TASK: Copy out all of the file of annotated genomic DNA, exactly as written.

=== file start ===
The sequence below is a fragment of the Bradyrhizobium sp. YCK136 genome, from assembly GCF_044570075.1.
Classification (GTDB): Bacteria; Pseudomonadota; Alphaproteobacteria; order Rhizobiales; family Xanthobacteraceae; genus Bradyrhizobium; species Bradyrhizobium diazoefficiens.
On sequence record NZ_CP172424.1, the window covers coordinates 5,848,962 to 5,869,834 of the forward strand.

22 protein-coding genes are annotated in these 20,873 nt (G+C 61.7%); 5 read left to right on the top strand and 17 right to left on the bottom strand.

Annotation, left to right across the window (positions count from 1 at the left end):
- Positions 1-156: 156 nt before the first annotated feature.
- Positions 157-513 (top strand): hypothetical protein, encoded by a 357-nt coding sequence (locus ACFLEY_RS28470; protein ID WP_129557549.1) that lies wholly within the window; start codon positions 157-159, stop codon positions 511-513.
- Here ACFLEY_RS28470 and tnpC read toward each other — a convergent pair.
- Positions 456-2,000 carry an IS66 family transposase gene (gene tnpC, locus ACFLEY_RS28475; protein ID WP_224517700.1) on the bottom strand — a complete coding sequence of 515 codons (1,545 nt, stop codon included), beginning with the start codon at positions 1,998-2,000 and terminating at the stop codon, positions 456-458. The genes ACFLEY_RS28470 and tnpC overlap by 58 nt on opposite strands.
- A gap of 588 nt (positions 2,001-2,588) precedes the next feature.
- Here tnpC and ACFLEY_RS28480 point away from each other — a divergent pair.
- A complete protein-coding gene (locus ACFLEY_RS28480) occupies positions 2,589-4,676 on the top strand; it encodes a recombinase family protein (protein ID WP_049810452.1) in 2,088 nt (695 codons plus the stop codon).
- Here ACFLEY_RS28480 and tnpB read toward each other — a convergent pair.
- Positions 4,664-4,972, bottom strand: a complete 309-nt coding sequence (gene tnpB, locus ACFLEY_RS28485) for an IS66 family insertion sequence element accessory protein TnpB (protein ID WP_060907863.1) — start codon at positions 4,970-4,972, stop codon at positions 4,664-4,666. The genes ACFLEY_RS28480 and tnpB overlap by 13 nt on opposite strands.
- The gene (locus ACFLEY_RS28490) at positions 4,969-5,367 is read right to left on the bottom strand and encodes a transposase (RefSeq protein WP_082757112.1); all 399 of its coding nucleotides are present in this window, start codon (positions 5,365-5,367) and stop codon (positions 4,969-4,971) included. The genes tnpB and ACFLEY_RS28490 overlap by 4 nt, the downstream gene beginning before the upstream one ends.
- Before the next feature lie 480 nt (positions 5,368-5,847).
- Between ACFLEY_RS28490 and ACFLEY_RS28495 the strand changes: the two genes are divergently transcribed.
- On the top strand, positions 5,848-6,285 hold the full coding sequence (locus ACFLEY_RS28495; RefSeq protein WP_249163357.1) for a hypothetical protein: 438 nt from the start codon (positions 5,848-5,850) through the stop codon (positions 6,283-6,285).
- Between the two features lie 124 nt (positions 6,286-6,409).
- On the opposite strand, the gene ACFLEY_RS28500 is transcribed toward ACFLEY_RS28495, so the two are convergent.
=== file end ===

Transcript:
The sequence below is a fragment of the Bradyrhizobium sp. YCK136 genome, from assembly GCF_044570075.1.
Classification (GTDB): Bacteria; Pseudomonadota; Alphaproteobacteria; order Rhizobiales; family Xanthobacteraceae; genus Bradyrhizobium; species Bradyrhizobium diazoefficiens.
On sequence record NZ_CP172424.1, the window covers coordinates 5,848,962 to 5,869,834 of the forward strand.

22 protein-coding genes are annotated in these 20,873 nt (G+C 61.7%); 5 read left to right on the top strand and 17 right to left on the bottom strand.

Annotation, left to right across the window (positions count from 1 at the left end):
- Positions 1-156: 156 nt before the first annotated feature.
- Positions 157-513 (top strand): hypothetical protein, encoded by a 357-nt coding sequence (locus ACFLEY_RS28470; protein ID WP_129557549.1) that lies wholly within the window; start codon positions 157-159, stop codon positions 511-513.
- Here ACFLEY_RS28470 and tnpC read toward each other — a convergent pair.
- Positions 456-2,000 carry an IS66 family transposase gene (gene tnpC, locus ACFLEY_RS28475; protein ID WP_224517700.1) on the bottom strand — a complete coding sequence of 515 codons (1,545 nt, stop codon included), beginning with the start codon at positions 1,998-2,000 and terminating at the stop codon, positions 456-458. The genes ACFLEY_RS28470 and tnpC overlap by 58 nt on opposite strands.
- A gap of 588 nt (positions 2,001-2,588) precedes the next feature.
- Here tnpC and ACFLEY_RS28480 point away from each other — a divergent pair.
- A complete protein-coding gene (locus ACFLEY_RS28480) occupies positions 2,589-4,676 on the top strand; it encodes a recombinase family protein (protein ID WP_049810452.1) in 2,088 nt (695 codons plus the stop codon).
- Here ACFLEY_RS28480 and tnpB read toward each other — a convergent pair.
- Positions 4,664-4,972, bottom strand: a complete 309-nt coding sequence (gene tnpB, locus ACFLEY_RS28485) for an IS66 family insertion sequence element accessory protein TnpB (protein ID WP_060907863.1) — start codon at positions 4,970-4,972, stop codon at positions 4,664-4,666. The genes ACFLEY_RS28480 and tnpB overlap by 13 nt on opposite strands.
- The gene (locus ACFLEY_RS28490) at positions 4,969-5,367 is read right to left on the bottom strand and encodes a transposase (RefSeq protein WP_082757112.1); all 399 of its coding nucleotides are present in this window, start codon (positions 5,365-5,367) and stop codon (positions 4,969-4,971) included. The genes tnpB and ACFLEY_RS28490 overlap by 4 nt, the downstream gene beginning before the upstream one ends.
- Before the next feature lie 480 nt (positions 5,368-5,847).
- Between ACFLEY_RS28490 and ACFLEY_RS28495 the strand changes: the two genes are divergently transcribed.
- On the top strand, positions 5,848-6,285 hold the full coding sequence (locus ACFLEY_RS28495; RefSeq protein WP_249163357.1) for a hypothetical protein: 438 nt from the start codon (positions 5,848-5,850) through the stop codon (positions 6,283-6,285).
- Between the two features lie 124 nt (positions 6,286-6,409).
- On the opposite strand, the gene ACFLEY_RS28500 is transcribed toward ACFLEY_RS28495, so the two are convergent.